April 9, 2010
Updated November 2, 2015 12:54 p.m.
2010 award winner T. Christian Miller, of the non-profit news outlet ProPublica, spoke about his reporting on war contractors in Iraq
The $35,000 annual award, which has been presented for the past 21 years by the USC Annenberg School for Communication & Journalism, honors outstanding work in investigative journalism that made an impact. This year’s award was the first to go to a journalist at a non-traditional news organization.
“It’s a particular pleasure for me to give this award to T., because it represents the kind of collaboration I am confident will be an increasingly important part of the future of journalism,” said Geneva Overholser
(pictured, at left), director of the School of Journalism, as she presented the award to Miller at a luncheon ceremony.
Miller began reporting on the plight of war contractors when he worked for the Los Angeles Times; he continued his work when he moved to ProPublica, a New York-based non-profit news organization that focuses on investigative stories that serve a public interest. The agency partners with newspapers, network news and online outfits to get the stories published and aired.
Besides the Times, which collaborated with Miller on his stories, ABCNews.com, The Washington Post, Salon.com and TheDailyBeast.com also ran pieces of the series.
Over three years, Miller untangled the bureaucracies of the Department of Defense and the Department of Labor to uncover for the first time how many contractors have died in the wars in Iraq and Afghanistan – 1,757, as of Friday. Another 37,000 have been injured.
“No one tracks these people. There is no accountability for them,” he said of the contractor ranks, which he says have become a “disposable army.”
Beyond the casualties, Miller revealed that contractors were not receiving even minimal benefits owed to them when they are injured in war zones. He also found that many of those suffering are working-class Americans who saw the contract work as a way to dig themselves out of debt and take care of their families. Thousands of them are from third world countries who are hired to do the work of cleaning toilets and mopping floors for the American military.
“What the U.S. has done is hire some of the poorest people in the world to do the dirtiest jobs in the most dangerous countries in the world. These are the people who are being killed,” Miller said.
Because of Miller’s work, congressional hearings were held and legislation is being prepared that will hold the DOD more accountable for its hired workers. And the Labor Department also is taking action to step up penalties against errant insurers.
News gathered by collaborative partnerships is becoming increasingly common as news organizations struggle to make the most of resources. But Miller pointed out that these partnerships have the potential to carry more influence than one high-profile outfit pursuing a story.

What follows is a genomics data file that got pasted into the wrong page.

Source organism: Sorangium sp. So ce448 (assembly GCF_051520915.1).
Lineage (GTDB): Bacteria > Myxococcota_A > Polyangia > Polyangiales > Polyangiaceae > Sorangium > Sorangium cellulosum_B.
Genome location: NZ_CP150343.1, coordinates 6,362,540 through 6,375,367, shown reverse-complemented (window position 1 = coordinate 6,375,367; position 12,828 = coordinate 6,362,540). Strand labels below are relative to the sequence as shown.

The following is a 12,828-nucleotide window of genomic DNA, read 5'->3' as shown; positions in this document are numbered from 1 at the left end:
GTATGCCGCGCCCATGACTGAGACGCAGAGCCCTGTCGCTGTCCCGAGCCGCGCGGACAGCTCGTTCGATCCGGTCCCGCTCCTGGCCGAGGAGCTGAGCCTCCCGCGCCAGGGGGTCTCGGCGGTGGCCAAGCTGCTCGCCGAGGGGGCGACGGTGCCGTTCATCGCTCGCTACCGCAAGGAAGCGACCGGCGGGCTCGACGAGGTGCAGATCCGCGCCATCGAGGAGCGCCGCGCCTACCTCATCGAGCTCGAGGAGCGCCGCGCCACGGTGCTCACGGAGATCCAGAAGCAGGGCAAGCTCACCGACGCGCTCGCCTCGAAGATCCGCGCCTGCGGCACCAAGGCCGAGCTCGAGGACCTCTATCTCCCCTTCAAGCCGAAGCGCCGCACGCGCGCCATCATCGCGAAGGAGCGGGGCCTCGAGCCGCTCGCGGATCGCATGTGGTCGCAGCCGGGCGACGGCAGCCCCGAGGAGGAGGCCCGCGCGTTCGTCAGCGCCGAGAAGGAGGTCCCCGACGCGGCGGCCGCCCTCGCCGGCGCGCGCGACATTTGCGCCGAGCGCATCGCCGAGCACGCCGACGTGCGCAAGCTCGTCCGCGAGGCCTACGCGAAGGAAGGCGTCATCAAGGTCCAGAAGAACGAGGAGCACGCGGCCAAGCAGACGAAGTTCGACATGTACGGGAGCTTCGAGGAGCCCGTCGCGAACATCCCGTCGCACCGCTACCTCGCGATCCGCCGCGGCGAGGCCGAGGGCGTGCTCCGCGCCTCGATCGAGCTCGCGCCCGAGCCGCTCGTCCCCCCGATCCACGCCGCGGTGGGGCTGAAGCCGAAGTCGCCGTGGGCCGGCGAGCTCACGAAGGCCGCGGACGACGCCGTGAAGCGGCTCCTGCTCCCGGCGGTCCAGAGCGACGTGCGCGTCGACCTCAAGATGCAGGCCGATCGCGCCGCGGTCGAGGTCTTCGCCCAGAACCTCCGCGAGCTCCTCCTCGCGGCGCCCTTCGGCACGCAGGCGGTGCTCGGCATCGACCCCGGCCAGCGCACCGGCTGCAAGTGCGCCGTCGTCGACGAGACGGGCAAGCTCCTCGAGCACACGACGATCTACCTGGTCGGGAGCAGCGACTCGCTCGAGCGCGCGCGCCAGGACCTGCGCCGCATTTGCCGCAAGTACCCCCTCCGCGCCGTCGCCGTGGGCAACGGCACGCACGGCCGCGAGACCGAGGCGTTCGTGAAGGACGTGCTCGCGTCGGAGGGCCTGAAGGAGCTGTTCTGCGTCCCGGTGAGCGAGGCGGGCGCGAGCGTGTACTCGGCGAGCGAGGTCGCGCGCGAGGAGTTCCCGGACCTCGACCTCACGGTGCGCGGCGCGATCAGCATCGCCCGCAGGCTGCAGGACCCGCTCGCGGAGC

“The benefit is that you can’t dismiss this as one crazy reporter at one crazy newspaper who is waging a crusade,” he said. “It’s a reverberation effect of many media and many voices participating in many different directions. And it’s increasingly difficult to ignore that story.”
Winning the Selden Ring Award has helped shine even more light on the issue, Miller said.
“The day after I won the award, I sent emails to all the congressional committees involved in this topic and said, ‘This has become a Selden Ring Award winner,’” Miller said. “They all wrote back. It’s a way to put it on their radar screens. They know it’s been recognized. They know we’re going to continue to cover it, and it’s not going to go away.
“That kind of dogged investigative journalism is the exact type that the award was created to recognize.”
And although the award also has brought more attention to non-traditional and non-profit news organizations, Miller cautioned against looking to ProPublica to save the investigative journalism that is seeping out of legacy newsrooms.
“I hope it raises the profile of collaborative media, but I don’t think non-profit journalism is ever going to replace for-profit journalism. It gives a boost to what is out there,” he said. “I really hope a message out of this is that there’s no reason not to work with non-profits. So let’s go down this path and try to double the firepower we used to have by bringing in an outside partner.”
Miller was congratulated at the awards luncheon by legendary investigative reporter Seymour Hersh, who related the stories behind how he broke the My Lai Massacre and its cover-up during the Vietnam War.
He encouraged the audience, which included young reporters from an Investigative Reporters and Editors workshop, to pursue investigative journalism.
“It’s truly a great way to spend time, and I urge all you young people to keep at it,” he said.
The award luncheon also featured a tribute by past award winners to Douglas Ring, benefactor of the prize. Ring died in November 2009.